FOXBORO -- Think Jerod Mayo missed football after he was placed on injured reserve with a torn pectoral muscle last season?
Picture this: The Patriots linebacker sitting at home, alone, watching his teammates on TV, making defensive calls as he so often did while on the field and healthy.
Sound like a guy enjoying an early vacation?
Mayo met with members of the media on Tuesday to discuss what it was like for him to watch New England's defense cope without him, and how his time away from the game has had an effect on how he views his own longevity.
"They always say you're closer to the end than you are the beginning," Mayo said. "That's the mindset you have to have in football. I've always appreciated the game. I've always appreciated being around the guys, being in the locker room. When it's taken away from you like that, it's kind of tough. But at the same time, the guys were supportive the coaches were very supportive and I'm just glad to be back now."
After undergoing surgery to repair his pec -- "they just tack it back down," is how Mayo described the medical procedure -- the 28-year-old says he feels good. He admitted, though, that if the season started this week, he didn't know if he'd be well enough to participate in a game.
Mayo played it close to the vest when asked for a timetable for when he was hoping to be back on the field.
"I don't know how it'll feel when we start going out there doing different things as far as a little bit of contact drills," he explained. "Even though there's no pads, you can fall a certain way so I'm just gonna take it one day at a time and see how it goes."
Whenever he is back playing and taking some contact, Mayo admitted there will be a period of time during which he'll have to trust his upper-body again.
"OTAs, training camp, the games," Mayo said, "I think they're all different milestones that you have to get to to really gain that confidence in the injury."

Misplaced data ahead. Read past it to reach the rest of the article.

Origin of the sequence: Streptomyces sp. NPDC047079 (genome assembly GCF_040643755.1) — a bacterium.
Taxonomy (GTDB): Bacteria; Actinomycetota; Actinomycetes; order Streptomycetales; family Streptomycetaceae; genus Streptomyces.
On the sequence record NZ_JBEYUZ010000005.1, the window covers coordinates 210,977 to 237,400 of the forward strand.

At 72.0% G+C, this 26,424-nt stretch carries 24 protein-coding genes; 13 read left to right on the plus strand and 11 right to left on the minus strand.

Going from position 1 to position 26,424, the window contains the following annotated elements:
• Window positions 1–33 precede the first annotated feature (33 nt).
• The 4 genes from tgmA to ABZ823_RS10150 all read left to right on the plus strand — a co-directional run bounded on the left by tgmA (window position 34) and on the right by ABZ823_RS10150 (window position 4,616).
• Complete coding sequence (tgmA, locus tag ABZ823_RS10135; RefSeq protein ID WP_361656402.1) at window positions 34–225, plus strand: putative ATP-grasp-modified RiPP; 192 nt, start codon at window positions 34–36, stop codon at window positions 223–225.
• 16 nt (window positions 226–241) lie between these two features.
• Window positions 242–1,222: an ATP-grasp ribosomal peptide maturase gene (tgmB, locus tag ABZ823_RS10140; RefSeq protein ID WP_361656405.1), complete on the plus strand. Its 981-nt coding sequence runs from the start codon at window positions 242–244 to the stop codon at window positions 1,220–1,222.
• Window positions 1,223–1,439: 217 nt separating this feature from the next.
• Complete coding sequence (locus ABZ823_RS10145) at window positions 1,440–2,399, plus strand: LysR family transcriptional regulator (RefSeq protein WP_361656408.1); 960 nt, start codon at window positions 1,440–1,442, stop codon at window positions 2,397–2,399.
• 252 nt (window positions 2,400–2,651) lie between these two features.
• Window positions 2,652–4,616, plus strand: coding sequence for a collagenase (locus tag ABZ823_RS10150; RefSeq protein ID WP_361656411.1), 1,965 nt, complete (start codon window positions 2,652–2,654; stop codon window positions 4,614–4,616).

During the last two thirds of last season, Mayo had different ways of keeping up with the team on Sundays. Whether he was watching the Patriots at home by himself or on the sidelines serving as a defacto assistant, he tried to remain as involved with the team as possible.
The Patriots also lost Vince Wilfork and Tommy Kelly to season-ending injuries early in the year. Though it was difficult not to be able to have any effect on the outcomes from week-to-week, Mayo said he and his injured teammates would watch games together at times.
"Those guys are very talented players up front and I feel like I can hold my own at the second level," he said. "And it was very difficult just watching it on TV, and you know what's supposed to be done. And sometimes those guys would go out there and make good plays and you're very excited for the young guys. Hopefully those young guys that have played a lot of football -- a lot of good football -- for us last year, that'll carry over into this year. That jump from the first year to the second year is always the biggest."
No matter how players like Jamie Collins and Dont'a Hightower -- a rookie and a second-year player, respectively -- played last year, it was still difficult for Mayo to not be involved.
With Mayo, Kelly and Wilfork out, the Patriots finished as the 30th-ranked rushing defense in the NFL.
"It was very tough," he said. "Any time you go through training camp and you go through those games, you build that camaraderie and that brotherhood. Tough watching guys go out there and play, but at the same time they did a good job. Right now we're focused on this year, and hopefully I can stay healthy and be out there with my guys."
And according to him, he's currently on the right track.
"I think every day I'm getting stronger, I'm getting better," Mayo said. "But, once again, I won't know until I get out there and start really playing the game of football . . . If it was flag football it would be cool."